Up there is how I learned there was such a thing as wheat straw paper. A very sweet friend brought me these two Inky Fingers memo notebooks from the Washington DC pen show.
In size, the notebook resembles a Field Notes memo book, about 5 1⁄2 by 3 1⁄2 inches.
I like to use smaller memo books for ink tests, and just to jot down notes. So it was neat to see a new one that promised fountain-pen friendly paper.
What started this for me, however, was an ink. I’ve been using Sailor Doyou, an ink which is supposedly brown. But, for me, Doyou hasn’t been particularly brown. On most papers, in most lighting, I get a light black color.
Was it fate, then, that made me choose the Doyou pen when I opened my new memo book for the first time? I put pen to paper and wrote the immortal, poetic lines: “Lamy Al-Star B / Sailor Doyou.” And the earth must have slipped imperceptibly on its axis, the clouds parted, the sun beamed. Because Doyou looked brown.
I pulled out my Field Notes notebook, and compared the two. Here is the Field Notes at the top — blacker Doyou — and the wheat straw paper at the bottom — browner Doyou.
Oh, wheat straw paper, you have the power to make Doyou look brown. What other secrets might you hold for fountain pen enthusiasts? To find out, I scribbled in the memo book with my other inked pens. All my inks looked lively in color, and the wheat straw paper in the memo book resisted feathering, bleedthrough and even showthrough.
I wanted to try it in a more versatile format, though. Luckily I found letter-size wheat straw paper at Staples, with the copier and printer paper.
It turns out that wheat straw paper is made of 80 percent wheat straw waste. The company that makes this particular paper, Step Forward, claims it’s more environmentally responsible than many other paper options. That appealed to me. At about $10 for a ream of 500 sheets, the price appealed to me, too. So I bought a package from Staples.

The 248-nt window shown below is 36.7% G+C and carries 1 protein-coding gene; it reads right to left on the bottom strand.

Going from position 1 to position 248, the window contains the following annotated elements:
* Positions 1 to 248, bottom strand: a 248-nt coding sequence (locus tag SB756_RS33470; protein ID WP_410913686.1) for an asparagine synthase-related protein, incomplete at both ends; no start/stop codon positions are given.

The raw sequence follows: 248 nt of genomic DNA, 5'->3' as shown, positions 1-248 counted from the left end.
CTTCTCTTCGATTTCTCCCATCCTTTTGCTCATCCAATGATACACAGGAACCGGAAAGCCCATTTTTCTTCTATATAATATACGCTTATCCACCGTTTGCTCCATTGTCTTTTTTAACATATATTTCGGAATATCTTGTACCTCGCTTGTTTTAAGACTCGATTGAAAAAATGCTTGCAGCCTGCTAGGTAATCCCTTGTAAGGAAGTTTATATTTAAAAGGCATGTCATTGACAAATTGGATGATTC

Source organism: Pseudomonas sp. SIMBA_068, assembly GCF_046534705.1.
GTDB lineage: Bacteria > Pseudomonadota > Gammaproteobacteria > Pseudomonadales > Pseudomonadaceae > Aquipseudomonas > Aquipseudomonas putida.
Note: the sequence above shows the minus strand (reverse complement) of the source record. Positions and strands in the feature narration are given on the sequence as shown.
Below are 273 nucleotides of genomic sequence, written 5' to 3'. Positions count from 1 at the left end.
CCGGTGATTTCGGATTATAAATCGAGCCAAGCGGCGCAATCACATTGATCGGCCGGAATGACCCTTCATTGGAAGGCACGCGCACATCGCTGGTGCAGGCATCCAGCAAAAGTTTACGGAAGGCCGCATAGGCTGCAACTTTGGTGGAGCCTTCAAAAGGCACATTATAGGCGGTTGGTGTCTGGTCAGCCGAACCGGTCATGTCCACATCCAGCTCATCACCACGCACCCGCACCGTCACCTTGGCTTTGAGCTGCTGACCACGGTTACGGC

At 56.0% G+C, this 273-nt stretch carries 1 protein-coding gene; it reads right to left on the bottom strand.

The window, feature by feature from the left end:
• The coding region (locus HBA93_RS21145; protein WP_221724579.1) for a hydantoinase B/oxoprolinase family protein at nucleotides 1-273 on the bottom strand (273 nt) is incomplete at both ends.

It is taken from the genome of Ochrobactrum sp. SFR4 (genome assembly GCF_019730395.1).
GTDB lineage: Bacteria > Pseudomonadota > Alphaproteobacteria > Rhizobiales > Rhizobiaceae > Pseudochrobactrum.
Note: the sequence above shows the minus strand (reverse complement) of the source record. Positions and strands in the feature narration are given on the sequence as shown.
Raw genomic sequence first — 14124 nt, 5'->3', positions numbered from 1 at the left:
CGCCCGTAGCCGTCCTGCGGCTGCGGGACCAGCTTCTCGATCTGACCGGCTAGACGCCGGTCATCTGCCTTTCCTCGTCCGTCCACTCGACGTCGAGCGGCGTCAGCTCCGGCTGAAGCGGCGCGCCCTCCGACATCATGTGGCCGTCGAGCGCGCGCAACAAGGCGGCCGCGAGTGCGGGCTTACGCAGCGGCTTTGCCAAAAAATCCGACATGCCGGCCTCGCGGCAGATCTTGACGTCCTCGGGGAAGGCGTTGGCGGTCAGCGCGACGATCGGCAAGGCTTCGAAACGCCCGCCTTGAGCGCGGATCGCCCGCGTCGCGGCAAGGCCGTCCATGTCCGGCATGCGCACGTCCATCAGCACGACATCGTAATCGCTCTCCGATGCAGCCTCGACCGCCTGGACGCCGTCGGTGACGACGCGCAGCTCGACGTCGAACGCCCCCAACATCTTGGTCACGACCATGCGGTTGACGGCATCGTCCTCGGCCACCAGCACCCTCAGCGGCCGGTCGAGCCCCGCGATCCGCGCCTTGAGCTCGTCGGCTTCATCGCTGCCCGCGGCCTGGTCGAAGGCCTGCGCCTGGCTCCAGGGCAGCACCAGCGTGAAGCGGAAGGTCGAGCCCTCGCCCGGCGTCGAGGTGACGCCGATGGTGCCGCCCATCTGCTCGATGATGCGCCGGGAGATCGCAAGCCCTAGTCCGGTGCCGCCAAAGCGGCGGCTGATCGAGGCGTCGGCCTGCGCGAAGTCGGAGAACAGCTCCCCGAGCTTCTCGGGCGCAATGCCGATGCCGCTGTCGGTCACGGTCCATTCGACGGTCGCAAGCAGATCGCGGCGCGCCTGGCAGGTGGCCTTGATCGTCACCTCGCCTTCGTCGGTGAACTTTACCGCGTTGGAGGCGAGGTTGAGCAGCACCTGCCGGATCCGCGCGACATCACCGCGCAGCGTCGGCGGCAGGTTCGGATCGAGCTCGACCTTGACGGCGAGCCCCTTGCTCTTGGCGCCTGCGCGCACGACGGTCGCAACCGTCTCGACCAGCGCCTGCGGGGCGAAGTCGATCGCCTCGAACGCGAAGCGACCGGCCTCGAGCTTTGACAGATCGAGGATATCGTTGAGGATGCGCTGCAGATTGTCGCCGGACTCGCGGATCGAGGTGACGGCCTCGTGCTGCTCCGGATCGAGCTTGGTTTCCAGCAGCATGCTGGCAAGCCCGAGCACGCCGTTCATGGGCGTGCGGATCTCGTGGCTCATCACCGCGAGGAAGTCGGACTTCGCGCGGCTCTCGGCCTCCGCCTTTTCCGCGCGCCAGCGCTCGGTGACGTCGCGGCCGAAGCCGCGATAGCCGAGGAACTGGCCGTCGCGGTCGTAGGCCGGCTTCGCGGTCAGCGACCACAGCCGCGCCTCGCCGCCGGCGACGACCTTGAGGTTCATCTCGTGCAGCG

The letter-size Step Forward paper does seem to be very similar to the paper in the little notebook — it has the same specifications, and it has the same good qualities, just in a convenient larger size.
There are some compromises with wheat straw paper. It’s a thinner paper, only 21 pounds or 80 gsm. And it isn’t as smooth-feeling as my normal fountain-pen friendly papers. However, my thinnest nib, a Sailor fine nib, writes very smoothly on the Step Forward paper.
Its color looks slightly less white. The Step Forward paper has a brightness of 92. My normal printer paper, by Hammermill, has a 97 brightness. Here they are together.
On the other hand, the regular printer paper seems to absorb more of the fountain pen ink than the wheat straw paper. In the photo above, the same pen and ink was used on both papers. I prefer the way the wheat straw paper handles the ink.
The wheat straw paper does not look as perfect as my regular paper. There are a few speckles and impurities. Circled in the next photo is a black dot. This is on the Step Forward paper, but I saw those in the memo book’s paper, too. In fact, all these comments apply to both.
And there are some lighter colored occasional irregularities, too.
Papers with a high recycled content can be like this, too, and I can live with it for an environmentally-friendly paper. It will be just fine for printing business documents and letters.
But I can use the Step Forward for personal letters, too, because it’s so good with fountain pen ink.
Those colors look great on wheat straw paper. There’s nice shading. And I’ve seen no feathering or showthrough with the pens and inks I’ve used so far.
So that’s my first encounter with wheat straw paper, a fountain-pen friendly paper that’s more environmentally-friendly. I’m very happy with it so far.